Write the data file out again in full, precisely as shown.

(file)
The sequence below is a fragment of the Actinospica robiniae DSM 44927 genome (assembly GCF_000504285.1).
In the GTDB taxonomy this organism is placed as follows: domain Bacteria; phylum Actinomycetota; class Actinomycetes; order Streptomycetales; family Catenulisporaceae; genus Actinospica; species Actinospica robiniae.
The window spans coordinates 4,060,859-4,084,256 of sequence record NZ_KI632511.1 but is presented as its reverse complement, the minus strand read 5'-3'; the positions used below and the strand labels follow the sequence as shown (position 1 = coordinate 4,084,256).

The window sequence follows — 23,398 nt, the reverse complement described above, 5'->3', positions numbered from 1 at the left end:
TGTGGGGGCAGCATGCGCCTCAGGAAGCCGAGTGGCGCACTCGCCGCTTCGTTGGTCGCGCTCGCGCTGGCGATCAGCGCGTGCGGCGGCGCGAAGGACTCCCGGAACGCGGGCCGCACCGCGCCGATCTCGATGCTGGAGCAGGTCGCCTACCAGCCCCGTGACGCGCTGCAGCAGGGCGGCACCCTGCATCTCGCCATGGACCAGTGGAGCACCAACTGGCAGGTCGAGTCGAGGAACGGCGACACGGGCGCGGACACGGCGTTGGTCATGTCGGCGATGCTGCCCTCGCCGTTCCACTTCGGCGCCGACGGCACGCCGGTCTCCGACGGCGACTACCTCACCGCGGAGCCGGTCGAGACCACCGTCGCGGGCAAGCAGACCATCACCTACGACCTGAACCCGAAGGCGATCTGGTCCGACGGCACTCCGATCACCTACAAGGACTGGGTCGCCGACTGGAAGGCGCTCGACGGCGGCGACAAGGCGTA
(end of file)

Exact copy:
The sequence below is a fragment of the Actinospica robiniae DSM 44927 genome (assembly GCF_000504285.1).
In the GTDB taxonomy this organism is placed as follows: domain Bacteria; phylum Actinomycetota; class Actinomycetes; order Streptomycetales; family Catenulisporaceae; genus Actinospica; species Actinospica robiniae.
The window spans coordinates 4,060,859-4,084,256 of sequence record NZ_KI632511.1 but is presented as its reverse complement, the minus strand read 5'-3'; the positions used below and the strand labels follow the sequence as shown (position 1 = coordinate 4,084,256).

The window sequence follows — 23,398 nt, the reverse complement described above, 5'->3', positions numbered from 1 at the left end:
TGTGGGGGCAGCATGCGCCTCAGGAAGCCGAGTGGCGCACTCGCCGCTTCGTTGGTCGCGCTCGCGCTGGCGATCAGCGCGTGCGGCGGCGCGAAGGACTCCCGGAACGCGGGCCGCACCGCGCCGATCTCGATGCTGGAGCAGGTCGCCTACCAGCCCCGTGACGCGCTGCAGCAGGGCGGCACCCTGCATCTCGCCATGGACCAGTGGAGCACCAACTGGCAGGTCGAGTCGAGGAACGGCGACACGGGCGCGGACACGGCGTTGGTCATGTCGGCGATGCTGCCCTCGCCGTTCCACTTCGGCGCCGACGGCACGCCGGTCTCCGACGGCGACTACCTCACCGCGGAGCCGGTCGAGACCACCGTCGCGGGCAAGCAGACCATCACCTACGACCTGAACCCGAAGGCGATCTGGTCCGACGGCACTCCGATCACCTACAAGGACTGGGTCGCCGACTGGAAGGCGCTCGACGGCGGCGACAAGGCGTA